Self-Insured Firms Struggle to Drive Hard Bargains With Health Care Providers

Self-insured plans pay higher prices for many health care services compared with fully insured plans, according to an analysis of claims data published in this month’s issue of Health Affairs. Aditi P. Sen, Ph.D., the study’s lead author, says the findings “suggest that employers are generally not able to negotiate prices on behalf of their employees, and I don’t think that should be surprising. It really reflects the dynamics in health care markets.”

In self-insured plans, employers assume financial responsibility for their workers’ health care claims rather than having a health insurer take on that risk — theoretically giving such companies more incentive to drive costs down.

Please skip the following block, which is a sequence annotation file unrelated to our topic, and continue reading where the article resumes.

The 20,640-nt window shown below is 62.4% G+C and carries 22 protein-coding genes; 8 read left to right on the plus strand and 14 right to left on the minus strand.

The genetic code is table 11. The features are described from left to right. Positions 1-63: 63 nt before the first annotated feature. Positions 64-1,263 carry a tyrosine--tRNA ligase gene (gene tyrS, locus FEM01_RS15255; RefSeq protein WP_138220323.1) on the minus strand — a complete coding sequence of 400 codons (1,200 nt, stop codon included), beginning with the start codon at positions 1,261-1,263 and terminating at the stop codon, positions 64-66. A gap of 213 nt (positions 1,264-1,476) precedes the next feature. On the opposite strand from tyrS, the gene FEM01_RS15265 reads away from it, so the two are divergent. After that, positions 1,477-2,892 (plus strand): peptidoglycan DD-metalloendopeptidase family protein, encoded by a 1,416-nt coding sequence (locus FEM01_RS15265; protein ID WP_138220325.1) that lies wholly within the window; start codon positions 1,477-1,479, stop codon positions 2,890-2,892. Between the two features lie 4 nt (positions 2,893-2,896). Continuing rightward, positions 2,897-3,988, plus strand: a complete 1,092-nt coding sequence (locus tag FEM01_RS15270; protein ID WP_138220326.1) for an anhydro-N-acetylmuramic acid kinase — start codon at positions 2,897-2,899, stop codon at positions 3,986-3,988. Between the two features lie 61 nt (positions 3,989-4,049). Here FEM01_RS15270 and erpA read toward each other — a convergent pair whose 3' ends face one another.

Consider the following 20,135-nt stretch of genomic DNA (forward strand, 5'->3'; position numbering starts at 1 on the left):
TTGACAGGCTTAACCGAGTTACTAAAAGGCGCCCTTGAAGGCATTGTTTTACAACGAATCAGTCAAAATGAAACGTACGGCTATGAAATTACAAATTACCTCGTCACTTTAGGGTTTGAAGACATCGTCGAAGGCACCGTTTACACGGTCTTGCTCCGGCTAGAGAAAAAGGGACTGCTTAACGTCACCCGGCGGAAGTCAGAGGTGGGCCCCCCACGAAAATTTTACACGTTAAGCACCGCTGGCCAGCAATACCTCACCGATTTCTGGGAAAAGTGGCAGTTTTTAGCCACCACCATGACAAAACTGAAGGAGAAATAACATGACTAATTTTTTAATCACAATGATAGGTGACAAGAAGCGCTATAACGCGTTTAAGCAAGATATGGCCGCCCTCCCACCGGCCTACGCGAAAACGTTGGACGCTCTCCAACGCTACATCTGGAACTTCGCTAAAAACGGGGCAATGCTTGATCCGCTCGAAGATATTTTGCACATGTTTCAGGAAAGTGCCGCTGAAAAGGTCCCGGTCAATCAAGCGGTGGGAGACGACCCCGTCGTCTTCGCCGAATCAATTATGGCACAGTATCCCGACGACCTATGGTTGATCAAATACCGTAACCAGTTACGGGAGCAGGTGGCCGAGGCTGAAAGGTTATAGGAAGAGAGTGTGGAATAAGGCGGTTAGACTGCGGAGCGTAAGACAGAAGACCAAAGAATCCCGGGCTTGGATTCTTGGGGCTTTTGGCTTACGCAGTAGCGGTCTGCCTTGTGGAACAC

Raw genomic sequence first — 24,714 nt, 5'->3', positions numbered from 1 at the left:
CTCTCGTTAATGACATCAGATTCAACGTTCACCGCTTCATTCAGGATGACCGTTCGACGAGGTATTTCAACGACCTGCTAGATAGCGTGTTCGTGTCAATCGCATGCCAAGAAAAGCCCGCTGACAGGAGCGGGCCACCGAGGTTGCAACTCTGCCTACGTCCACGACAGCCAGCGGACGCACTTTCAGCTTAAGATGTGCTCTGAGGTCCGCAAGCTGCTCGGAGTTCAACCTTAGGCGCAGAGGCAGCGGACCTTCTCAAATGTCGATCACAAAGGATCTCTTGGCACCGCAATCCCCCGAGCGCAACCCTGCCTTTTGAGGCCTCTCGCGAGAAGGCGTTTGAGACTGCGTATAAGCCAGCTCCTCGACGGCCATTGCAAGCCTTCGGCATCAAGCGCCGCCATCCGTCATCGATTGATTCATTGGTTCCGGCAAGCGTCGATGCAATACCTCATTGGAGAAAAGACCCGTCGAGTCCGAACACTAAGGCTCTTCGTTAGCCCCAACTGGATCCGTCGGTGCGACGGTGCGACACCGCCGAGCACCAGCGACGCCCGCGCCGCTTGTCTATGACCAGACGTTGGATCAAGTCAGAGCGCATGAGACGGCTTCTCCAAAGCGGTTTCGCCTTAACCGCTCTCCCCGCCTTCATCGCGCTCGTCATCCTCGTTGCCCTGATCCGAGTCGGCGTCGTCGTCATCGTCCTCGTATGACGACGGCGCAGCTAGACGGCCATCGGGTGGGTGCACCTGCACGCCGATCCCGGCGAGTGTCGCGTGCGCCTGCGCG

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Tim Casey

Tim Casey

Tim has worked as a reporter and editor for more than 20 years. Before joining AIS Health in December 2021, he was a business reporter covering the commercial real estate industry’s capital markets for four years. He previously covered health care business issues for two medical publishing companies and high school, college and professional sports for the Sacramento Bee newspaper. Tim has a B.A. in Psychology from the University of Notre Dame and an M.B.A. from Georgetown University.

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